Washing Your Pump
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Tips for Washing Your Pump - At Work And At Home

At Work:
When you're at work, the best part about washing your pump is that you don't have to!  Breastmilk has wonderful antibacterial properties, and shows no significant bacterial growth after almost a full day at room temperature.  I'm not saying to just leave your pump parts sitting out, but you'll be fine if you just wipe the drops of milk off with a paper towel or tissue, then stick the horns, bottles and tubing in a bag in the fridge, or place the whole works in a cooler pack.  This is just about the biggest time saver for a W&P mom.
At Home:
At night, you should wash the flanges, valves and collection bottles thoroughly each night.  Again, because of breastmilk's antibacterial properties, sterilization is not necessary.  If your water temperature is at least 140 F, you can wash the parts in the dishwasher (or if your dishwasher has a heated cycle, just use that).  In fact, many moms run the dishwasher every night, even if all it has in it is pump parts, just to save time.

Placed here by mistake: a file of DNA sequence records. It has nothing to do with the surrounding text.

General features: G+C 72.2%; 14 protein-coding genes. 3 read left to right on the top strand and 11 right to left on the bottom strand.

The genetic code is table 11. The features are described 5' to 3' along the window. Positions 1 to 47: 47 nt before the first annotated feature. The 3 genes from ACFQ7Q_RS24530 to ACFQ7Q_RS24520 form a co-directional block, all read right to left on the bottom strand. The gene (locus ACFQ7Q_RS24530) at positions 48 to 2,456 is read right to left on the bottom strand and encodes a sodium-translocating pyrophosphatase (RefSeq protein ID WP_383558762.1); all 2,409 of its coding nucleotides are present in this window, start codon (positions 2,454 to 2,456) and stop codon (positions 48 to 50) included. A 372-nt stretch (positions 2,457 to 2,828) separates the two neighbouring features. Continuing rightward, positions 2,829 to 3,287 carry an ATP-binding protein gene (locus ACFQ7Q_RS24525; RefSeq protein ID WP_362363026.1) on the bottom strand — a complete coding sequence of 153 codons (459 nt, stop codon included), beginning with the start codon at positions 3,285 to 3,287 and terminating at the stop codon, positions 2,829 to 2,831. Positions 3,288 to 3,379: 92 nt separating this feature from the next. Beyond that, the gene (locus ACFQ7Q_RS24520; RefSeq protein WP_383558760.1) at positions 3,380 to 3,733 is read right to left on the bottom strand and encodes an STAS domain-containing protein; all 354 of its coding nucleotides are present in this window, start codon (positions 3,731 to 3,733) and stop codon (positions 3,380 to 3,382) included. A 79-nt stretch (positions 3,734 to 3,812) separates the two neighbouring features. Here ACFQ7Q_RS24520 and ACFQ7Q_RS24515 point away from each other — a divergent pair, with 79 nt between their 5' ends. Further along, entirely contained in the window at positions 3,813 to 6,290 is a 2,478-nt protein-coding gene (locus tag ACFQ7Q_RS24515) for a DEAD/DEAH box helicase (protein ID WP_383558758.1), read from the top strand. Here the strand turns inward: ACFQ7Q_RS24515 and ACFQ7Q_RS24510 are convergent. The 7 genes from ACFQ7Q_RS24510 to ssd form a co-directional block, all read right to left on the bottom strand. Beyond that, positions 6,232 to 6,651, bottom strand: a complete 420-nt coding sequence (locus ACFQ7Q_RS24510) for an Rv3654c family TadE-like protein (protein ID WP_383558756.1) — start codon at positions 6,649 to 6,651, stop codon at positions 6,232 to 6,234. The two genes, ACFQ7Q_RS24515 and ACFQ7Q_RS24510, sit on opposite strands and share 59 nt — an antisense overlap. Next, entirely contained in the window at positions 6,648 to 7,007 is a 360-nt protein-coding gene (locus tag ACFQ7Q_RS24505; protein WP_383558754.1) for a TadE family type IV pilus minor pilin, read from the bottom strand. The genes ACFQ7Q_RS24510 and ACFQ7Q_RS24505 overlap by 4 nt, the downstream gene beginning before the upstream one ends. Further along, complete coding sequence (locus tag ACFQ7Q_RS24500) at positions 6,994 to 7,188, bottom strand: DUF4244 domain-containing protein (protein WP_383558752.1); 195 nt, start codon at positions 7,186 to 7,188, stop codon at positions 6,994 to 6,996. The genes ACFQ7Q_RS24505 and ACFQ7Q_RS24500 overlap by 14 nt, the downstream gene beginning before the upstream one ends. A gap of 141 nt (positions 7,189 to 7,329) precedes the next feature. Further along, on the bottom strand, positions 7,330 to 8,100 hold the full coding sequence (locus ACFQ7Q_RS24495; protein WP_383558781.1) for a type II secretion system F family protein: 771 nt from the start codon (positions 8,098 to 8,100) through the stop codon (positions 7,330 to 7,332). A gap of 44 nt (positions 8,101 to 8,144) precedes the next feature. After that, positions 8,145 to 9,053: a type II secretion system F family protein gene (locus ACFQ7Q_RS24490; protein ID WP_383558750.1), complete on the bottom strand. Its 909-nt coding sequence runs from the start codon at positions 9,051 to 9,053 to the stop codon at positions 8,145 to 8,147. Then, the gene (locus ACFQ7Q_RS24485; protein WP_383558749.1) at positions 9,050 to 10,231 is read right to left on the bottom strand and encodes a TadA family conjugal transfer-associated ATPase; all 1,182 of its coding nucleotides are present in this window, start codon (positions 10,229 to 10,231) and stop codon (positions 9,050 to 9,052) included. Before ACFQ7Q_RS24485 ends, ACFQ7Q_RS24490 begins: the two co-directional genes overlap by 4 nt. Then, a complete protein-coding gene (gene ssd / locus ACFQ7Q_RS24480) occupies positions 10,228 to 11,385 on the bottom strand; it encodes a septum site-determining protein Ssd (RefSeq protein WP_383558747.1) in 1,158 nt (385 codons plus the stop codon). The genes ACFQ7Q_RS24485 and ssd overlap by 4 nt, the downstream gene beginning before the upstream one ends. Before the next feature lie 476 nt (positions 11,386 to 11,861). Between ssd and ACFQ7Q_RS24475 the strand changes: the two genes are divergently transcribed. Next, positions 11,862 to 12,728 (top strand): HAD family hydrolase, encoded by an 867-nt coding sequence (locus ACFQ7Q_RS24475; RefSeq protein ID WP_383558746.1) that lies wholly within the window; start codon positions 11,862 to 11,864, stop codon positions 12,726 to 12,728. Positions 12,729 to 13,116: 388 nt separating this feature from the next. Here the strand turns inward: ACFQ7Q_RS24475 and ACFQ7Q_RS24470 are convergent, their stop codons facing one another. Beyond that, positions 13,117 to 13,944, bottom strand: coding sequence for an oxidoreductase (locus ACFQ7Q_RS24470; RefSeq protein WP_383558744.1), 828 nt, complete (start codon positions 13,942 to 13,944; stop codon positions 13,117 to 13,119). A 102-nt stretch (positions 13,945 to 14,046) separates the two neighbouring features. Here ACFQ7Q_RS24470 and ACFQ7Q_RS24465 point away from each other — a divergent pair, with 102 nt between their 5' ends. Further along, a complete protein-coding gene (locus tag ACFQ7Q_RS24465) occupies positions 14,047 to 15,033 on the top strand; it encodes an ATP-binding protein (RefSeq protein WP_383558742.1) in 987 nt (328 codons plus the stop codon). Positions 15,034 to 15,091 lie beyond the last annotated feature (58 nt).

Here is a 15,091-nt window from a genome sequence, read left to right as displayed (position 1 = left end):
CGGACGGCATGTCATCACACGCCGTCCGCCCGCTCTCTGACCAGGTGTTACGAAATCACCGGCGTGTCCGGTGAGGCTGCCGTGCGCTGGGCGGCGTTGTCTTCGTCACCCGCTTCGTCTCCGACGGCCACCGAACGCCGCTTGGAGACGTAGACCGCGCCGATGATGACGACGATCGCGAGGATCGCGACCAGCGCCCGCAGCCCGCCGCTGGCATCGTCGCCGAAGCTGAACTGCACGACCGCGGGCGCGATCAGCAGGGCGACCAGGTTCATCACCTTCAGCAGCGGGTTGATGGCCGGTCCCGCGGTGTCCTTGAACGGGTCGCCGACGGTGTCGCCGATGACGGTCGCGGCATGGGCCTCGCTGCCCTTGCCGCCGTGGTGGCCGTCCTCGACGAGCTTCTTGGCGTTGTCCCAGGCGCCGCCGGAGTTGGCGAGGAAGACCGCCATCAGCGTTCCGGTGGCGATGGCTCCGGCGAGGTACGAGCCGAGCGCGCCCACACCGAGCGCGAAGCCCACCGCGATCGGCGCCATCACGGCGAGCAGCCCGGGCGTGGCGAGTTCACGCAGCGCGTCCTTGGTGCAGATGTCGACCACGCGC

If you're not washing them in the dishwasher, hot soapy water does the trick.  I used to sterilize the whole kit in boiling water once a week on the weekend, just to make sure it was totally clean.
If you have milk back up into the tubing and need to wash the tubes, wash them in hot soapy water, rinse well, then boil to sterilize (since you wash them so rarely, they should be sterilized).  To get rid of condensation in the tubes or to dry after washing them, drip some rubbing alcohol in one end, then go outside and whirl the tubes around over your head until the alcohol comes out the other end.  Once the alcohol evaporates, the tubes will stay dry inside.

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